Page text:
Issue: April 1, 2009


Canadian post houses offer the same services that US facilities provide, be it for TV, commercials or feature films, but while many think of Canada as a place to save money on production and post costs via incentives and tax breaks, the studios up north downplay that way of thinking. It’s “world-class quality” that attracts business to the country’s well-equipped facilities, they believe. Here’s a look at what some of them are up to…


Hybride ( is an 18-year-old facility located in Piedmont, Quebec, that started out posting commercials, and with the purchase of Canada’s first Discreet Logic Flame system back in the mid-1990s, transitioned to visual effects for film projects. Today the studio is home to a team of 100 full-time staffers, who operate in its 17,000-square-foot space.
“We decided never to buy another piece of equipment that was resolution dependent at the time,” recalls Hybride president/GM Pierre Raymond. The studio, says Raymond, spent its first four years doing broadcast and commercial work. “At the time, it was the threshold between people that were doing special effects optically and the introduction of digital. We had a strong background in digital and computer graphics, so for us, moving to special effects for film was very natural. It was really the same thing for all of the high-end companies that were really strong in commercials and TV. They slowly migrated to the film industry and we were one of them.”
Hybride spent two years moving away from commercials, mostly from local clientele, and ramping up for film work.
“We made the decision to stop doing commercials and advertising mainly because we quickly realized that the pace between these businesses was very different, and it was very difficult to deal with the long-term project and a decent workload,” he says. “We realized that if we were not giving up on the commercial aspect, we would not be able to grow at the right size and have the right management to deal with 200 to 300 shots on a film project.”
Hybride also learned how deadlines for commercials and films differed. “The timeframe in advertising is very short,” he notes. “When you work on a movie, maybe you will deliver your last shot in six months from the time they awarded you the work. In this time, they will have you polishing shots until the end. They will not say, ‘Of the 100 shots we are going to award you, the first 50 will be done after two months,’ and it’s locked and final. They have a tendency to never finalize anything. They will carry all of the shots until the last month. This can drive a company crazy.”
Today, Hybride works on approximately 1,000 film shots per year, with anywhere from two to as many as four films overlapping at any time. Ninety-five percent of its work comes from the United States, and Raymond says it’s the studio’s work that continues to attract business. “We don’t have any representation. We realized many years ago that it’s a small business and the supervisors and directors talk to each other a lot. We also have a showcase — every time we are producing effects, people can see what this facility is capable of.”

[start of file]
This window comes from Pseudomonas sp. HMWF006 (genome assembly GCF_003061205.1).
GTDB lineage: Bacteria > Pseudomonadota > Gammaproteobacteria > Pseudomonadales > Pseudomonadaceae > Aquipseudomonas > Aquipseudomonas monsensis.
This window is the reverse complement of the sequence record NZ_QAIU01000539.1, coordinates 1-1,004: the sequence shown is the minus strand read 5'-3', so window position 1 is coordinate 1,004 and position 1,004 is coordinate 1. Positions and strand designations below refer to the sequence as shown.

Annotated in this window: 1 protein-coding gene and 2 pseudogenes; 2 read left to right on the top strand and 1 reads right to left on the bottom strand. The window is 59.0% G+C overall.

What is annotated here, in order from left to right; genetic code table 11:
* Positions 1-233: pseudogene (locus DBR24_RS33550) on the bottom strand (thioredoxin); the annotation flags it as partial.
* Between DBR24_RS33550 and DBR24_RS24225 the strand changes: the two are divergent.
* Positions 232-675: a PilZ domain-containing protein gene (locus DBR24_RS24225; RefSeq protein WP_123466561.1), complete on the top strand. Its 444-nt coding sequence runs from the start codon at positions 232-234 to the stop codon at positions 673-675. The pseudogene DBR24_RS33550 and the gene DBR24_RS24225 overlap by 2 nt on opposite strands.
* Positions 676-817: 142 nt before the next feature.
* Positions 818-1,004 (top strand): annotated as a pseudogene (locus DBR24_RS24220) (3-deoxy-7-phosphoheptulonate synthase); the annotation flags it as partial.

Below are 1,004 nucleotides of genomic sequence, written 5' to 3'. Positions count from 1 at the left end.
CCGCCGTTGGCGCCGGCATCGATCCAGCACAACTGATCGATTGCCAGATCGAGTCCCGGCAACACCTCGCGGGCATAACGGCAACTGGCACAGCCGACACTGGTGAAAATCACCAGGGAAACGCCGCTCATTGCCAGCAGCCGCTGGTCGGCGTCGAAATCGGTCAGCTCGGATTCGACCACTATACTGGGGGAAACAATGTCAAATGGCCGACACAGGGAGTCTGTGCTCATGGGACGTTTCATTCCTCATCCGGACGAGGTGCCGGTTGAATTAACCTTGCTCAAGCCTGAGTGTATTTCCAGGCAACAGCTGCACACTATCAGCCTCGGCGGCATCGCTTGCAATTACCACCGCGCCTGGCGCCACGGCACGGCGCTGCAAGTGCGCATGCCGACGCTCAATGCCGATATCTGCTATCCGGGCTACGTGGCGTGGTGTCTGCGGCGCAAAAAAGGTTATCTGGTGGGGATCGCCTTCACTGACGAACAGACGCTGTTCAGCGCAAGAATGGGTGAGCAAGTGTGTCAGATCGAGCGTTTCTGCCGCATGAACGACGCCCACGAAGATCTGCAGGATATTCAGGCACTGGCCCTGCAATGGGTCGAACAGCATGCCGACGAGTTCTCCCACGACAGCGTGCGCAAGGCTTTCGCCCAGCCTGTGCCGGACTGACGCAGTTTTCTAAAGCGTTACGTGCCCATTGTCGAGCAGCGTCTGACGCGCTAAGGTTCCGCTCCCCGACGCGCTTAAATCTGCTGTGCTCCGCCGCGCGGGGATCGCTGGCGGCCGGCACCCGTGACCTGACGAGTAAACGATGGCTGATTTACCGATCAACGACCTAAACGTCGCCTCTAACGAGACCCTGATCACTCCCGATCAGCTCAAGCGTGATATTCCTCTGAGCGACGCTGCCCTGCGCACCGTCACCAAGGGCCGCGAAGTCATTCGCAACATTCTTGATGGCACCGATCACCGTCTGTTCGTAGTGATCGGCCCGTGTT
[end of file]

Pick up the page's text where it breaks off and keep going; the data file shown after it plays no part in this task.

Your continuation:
The studio served as a lead effects house on the feature 300, and has also benefited significantly from the trust of filmmaker Robert Rodriguez, who called on Hybride to work on the Spy Kids trilogy, which included a 3D release. Hybride also contributed to Journey to the Center of the Earth, another stereoscopic release.
More recently, Hybride just finished work on 20th Century Fox’s action film Dragonball Evolution, set for release this month. The studio is currently working on Final Destination: Death Trip 3D, and on another movie with Robert Rodriguez, titled Shorts, set for summer release.
Hybride has 12 Inferno and Flame systems, along with Autodesk Lustre for DI work and two Smoke HD systems. Their close proximity to Softimage, now owned by Autodesk, keeps them updated on the latest R&D for the package, which serves as their main 3D tool. They also have Maya in-house.
Unlike many facilities that scale up as projects come in, Hybride’s talent is full-time. The core of the company has been working there for more than 10 years, says Raymond, and many have been there even longer.
“We are not in the same situation as Hollywood, with the availability of many, many freelancers. We need to be very protective and concerned about the team to support them. You don’t do business the same way when you are at the middle of a pool of freelancers you can let go if you only have a certain amount of work.”
The year ahead, Raymond says, looks to be great, as they’re working on films that have already been shot and are moving forward for pending release. They are also bidding on a number of projects. And, as a division of game developer Ubisoft, Raymond says Hybride sees further opportunity for growth, with the possibility of generating film content based on the game company’s intellectual property.


Toronto’s Intelligent Creatures ( opened up shop in 2003 with the sole focus of providing visual effects for film projects.
“It’s all film,” says Lon Molnar, CEO/visual effects supervisor. “That’s one of the things, right out of the gate, we wanted to do. We enjoy working on longer-form projects, so we focus on feature films.”
Molnar sees Intelligent Creatures as a studio that provides a supporting role to larger shops, like Sony and ILM. “The vision for the company is not to be the leading company in a big-budget project,” he notes. “We see ourselves in a supporting role, kind of like a supporting actor. I think initially, what we wanted to do was compete with Hollywood and compete on quality. That has always been our focus: to put out good work and make it about quality and not necessarily about price.”